Five principles for smart decision making in uncertain times
McKinsey & Company
When there is a crisis of uncertainty such as the COVID-19 pandemic organisations face a potentially paralyzing volume of unfamiliar, high stakes decisions.
McKinsey & Company have identified five principles to help you make bold decisions quickly in these uncertain times.
- Take a breath: Pause and take a breath—literally. Giving yourself a moment to step back, take stock, anticipate, and prioritize may seem counter-intuitive, but it’s essential now.
- Involve more people: Reject the hierarchical model of normal times and instead involve many more stakeholders and encourage different views and debate.
- Make the critical small choices: Some small choices that leaders make in the short run could loom very large over the long term as the crisis unfolds. They can be hard to spot, but leaders must look for them.
- Set up a nerve centre: Creating a nerve centre can help leaders focus on the strategic decisions rather than the tactical ones.
- Empower leaders with judgment and character: Leaders with the right temperament and character are necessary during times of uncertainty. They stay curious and flexible but can still make the tough calls, even if that makes them unpopular.
To learn more about these principles for smart decision making, read here.
How to elevate your presence in a virtual meeting
Harvard Business Review
Communication tactics that work well in a conference room may not translate to a computer screen. Elevating your presence in a virtual meeting requires disabusing yourself of potentially detrimental misconceptions about the medium. This Harvard Business Review article provides six recommendations to help your impact:
- Focus on your camera, not your colleagues: Direct eye contact is a vital way to reinforce your point. In a video conference, this means looking into the video camera. Practice looking into your camera during video conferences when you speak, even for brief moments.
- Maintain a strong voice: Even though you’re using an external or internal microphone and thus may be tempted to speak at a conversational volume, maintain a strong, clear voice as if you’re in a large conference room.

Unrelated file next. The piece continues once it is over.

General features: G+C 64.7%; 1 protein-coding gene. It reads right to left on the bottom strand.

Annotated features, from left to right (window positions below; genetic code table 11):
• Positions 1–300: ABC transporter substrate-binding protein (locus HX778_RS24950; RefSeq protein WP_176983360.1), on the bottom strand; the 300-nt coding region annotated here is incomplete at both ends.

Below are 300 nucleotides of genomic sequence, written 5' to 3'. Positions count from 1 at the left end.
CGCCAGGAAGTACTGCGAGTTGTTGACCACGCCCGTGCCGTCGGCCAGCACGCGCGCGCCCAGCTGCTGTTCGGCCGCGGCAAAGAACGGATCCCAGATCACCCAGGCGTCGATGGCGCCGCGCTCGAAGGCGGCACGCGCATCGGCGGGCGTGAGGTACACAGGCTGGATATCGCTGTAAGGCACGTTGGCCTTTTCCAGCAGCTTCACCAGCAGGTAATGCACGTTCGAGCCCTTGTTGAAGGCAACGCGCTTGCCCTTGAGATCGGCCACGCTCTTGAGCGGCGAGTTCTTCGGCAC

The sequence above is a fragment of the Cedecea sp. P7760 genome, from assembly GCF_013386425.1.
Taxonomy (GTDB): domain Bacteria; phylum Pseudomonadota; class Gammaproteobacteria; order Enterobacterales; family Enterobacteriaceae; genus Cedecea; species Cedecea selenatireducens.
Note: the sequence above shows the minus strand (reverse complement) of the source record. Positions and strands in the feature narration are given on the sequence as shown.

- Frame yourself wisely: If your head is cut off at the top or bottom, you’re too close. If your entire torso is in view, you’re too far away. If only half of your head is in sight, please adjust the camera. Also be mindful of your background. Cluttered rooms make communicators seem disorganized.
- Be present and mindful: Close other windows and turn your phone upside down. Because you’re less aware of social cues in a virtual meeting, it’s also important to be mindful of how long and how often you speak, if you interrupt other people, and if you make a comment that might offend someone present but out of sight.
- Don’t become your own distraction: Train yourself to stay on mute whenever you’re not speaking and unmute yourself only when you do speak. Make sure to turn off your camera when you’re doing something visually distracting.
- Use the chat window as your partner: When you refer to an article or shared document, link to it in the chat. If you run the meeting, put a link to the agenda in the chat. When others are speaking, respond with support or questions in the chat. The chat window is a unique opportunity in virtual meetings to elevate your presence.
Disruption lessons learned from an enterprise supply chain
A supply chain professional shares workflow transformation lessons learned from using emerging technologies to re-imagine the supply chain of IBM Systems, including:
- Provide quick access to actionable data insights
- Improve reaction times with inventory prioritization
- Reinforce your supply chain, strengthen the global supply network
To learn more about these steps to optimising global supply chains read here.
COVID-19 implications for your non-EU workforce in the UK
Clyde & Co
Clyde & Co have provided a useful summary of answers to key questions relating to the retention and movement of UK based non-EU workforce. Follow the link to find answers to the following questions and more:
- Can individuals still submit their UK visa applications?
- When will application centres reopen?
- What if an individual's UK leave/visa is expiring/has expired?
- As a Tier 2 Sponsor, are we still required to notify the Home Office of every change in a migrant's circumstances?